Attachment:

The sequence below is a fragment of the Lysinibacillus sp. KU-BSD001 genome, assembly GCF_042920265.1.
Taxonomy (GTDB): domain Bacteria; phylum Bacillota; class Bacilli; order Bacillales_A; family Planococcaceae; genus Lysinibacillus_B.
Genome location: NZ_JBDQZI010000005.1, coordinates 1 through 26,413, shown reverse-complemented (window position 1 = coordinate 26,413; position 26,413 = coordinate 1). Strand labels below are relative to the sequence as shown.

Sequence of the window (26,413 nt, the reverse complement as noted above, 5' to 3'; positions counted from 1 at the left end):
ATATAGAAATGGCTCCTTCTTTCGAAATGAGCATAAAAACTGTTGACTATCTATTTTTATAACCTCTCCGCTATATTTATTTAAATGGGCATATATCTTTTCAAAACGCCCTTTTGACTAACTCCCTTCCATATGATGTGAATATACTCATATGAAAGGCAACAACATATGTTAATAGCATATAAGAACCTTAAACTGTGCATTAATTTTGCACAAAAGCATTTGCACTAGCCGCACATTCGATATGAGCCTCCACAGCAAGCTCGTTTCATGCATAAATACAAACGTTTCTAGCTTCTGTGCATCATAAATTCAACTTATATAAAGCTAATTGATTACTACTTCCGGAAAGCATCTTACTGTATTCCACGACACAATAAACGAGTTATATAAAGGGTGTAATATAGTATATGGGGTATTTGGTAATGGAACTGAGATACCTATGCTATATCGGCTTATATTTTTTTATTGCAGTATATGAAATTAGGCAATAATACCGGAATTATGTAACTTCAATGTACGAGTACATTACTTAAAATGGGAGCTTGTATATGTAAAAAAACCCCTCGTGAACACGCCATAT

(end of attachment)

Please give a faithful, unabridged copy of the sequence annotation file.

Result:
The sequence below is a fragment of the Lysinibacillus sp. KU-BSD001 genome, assembly GCF_042920265.1.
Taxonomy (GTDB): domain Bacteria; phylum Bacillota; class Bacilli; order Bacillales_A; family Planococcaceae; genus Lysinibacillus_B.
Genome location: NZ_JBDQZI010000005.1, coordinates 1 through 26,413, shown reverse-complemented (window position 1 = coordinate 26,413; position 26,413 = coordinate 1). Strand labels below are relative to the sequence as shown.

Sequence of the window (26,413 nt, the reverse complement as noted above, 5' to 3'; positions counted from 1 at the left end):
ATATAGAAATGGCTCCTTCTTTCGAAATGAGCATAAAAACTGTTGACTATCTATTTTTATAACCTCTCCGCTATATTTATTTAAATGGGCATATATCTTTTCAAAACGCCCTTTTGACTAACTCCCTTCCATATGATGTGAATATACTCATATGAAAGGCAACAACATATGTTAATAGCATATAAGAACCTTAAACTGTGCATTAATTTTGCACAAAAGCATTTGCACTAGCCGCACATTCGATATGAGCCTCCACAGCAAGCTCGTTTCATGCATAAATACAAACGTTTCTAGCTTCTGTGCATCATAAATTCAACTTATATAAAGCTAATTGATTACTACTTCCGGAAAGCATCTTACTGTATTCCACGACACAATAAACGAGTTATATAAAGGGTGTAATATAGTATATGGGGTATTTGGTAATGGAACTGAGATACCTATGCTATATCGGCTTATATTTTTTTATTGCAGTATATGAAATTAGGCAATAATACCGGAATTATGTAACTTCAATGTACGAGTACATTACTTAAAATGGGAGCTTGTATATGTAAAAAAACCCCTCGTGAACACGCCATAT